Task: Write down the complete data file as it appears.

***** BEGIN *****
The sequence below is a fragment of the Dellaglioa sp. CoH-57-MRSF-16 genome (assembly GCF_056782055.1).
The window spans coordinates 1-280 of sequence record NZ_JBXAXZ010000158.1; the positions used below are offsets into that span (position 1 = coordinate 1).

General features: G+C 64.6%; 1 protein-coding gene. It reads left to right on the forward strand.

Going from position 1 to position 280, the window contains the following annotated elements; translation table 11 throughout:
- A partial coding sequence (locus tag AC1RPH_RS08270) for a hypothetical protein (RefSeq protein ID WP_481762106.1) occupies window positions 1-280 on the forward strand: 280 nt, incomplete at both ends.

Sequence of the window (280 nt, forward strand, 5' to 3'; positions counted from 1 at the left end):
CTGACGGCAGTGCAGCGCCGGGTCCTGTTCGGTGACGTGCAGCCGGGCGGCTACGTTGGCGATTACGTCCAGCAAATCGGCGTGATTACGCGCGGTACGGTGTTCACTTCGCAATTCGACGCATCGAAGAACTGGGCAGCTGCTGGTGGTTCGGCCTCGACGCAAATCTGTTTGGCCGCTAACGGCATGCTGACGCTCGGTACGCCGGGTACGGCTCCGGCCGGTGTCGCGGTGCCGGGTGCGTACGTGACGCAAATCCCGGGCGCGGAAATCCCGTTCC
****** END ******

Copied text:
The sequence below is a fragment of the Dellaglioa sp. CoH-57-MRSF-16 genome (assembly GCF_056782055.1).
The window spans coordinates 1-280 of sequence record NZ_JBXAXZ010000158.1; the positions used below are offsets into that span (position 1 = coordinate 1).

General features: G+C 64.6%; 1 protein-coding gene. It reads left to right on the forward strand.

Going from position 1 to position 280, the window contains the following annotated elements; translation table 11 throughout:
- A partial coding sequence (locus tag AC1RPH_RS08270) for a hypothetical protein (RefSeq protein ID WP_481762106.1) occupies window positions 1-280 on the forward strand: 280 nt, incomplete at both ends.

Sequence of the window (280 nt, forward strand, 5' to 3'; positions counted from 1 at the left end):
CTGACGGCAGTGCAGCGCCGGGTCCTGTTCGGTGACGTGCAGCCGGGCGGCTACGTTGGCGATTACGTCCAGCAAATCGGCGTGATTACGCGCGGTACGGTGTTCACTTCGCAATTCGACGCATCGAAGAACTGGGCAGCTGCTGGTGGTTCGGCCTCGACGCAAATCTGTTTGGCCGCTAACGGCATGCTGACGCTCGGTACGCCGGGTACGGCTCCGGCCGGTGTCGCGGTGCCGGGTGCGTACGTGACGCAAATCCCGGGCGCGGAAATCCCGTTCC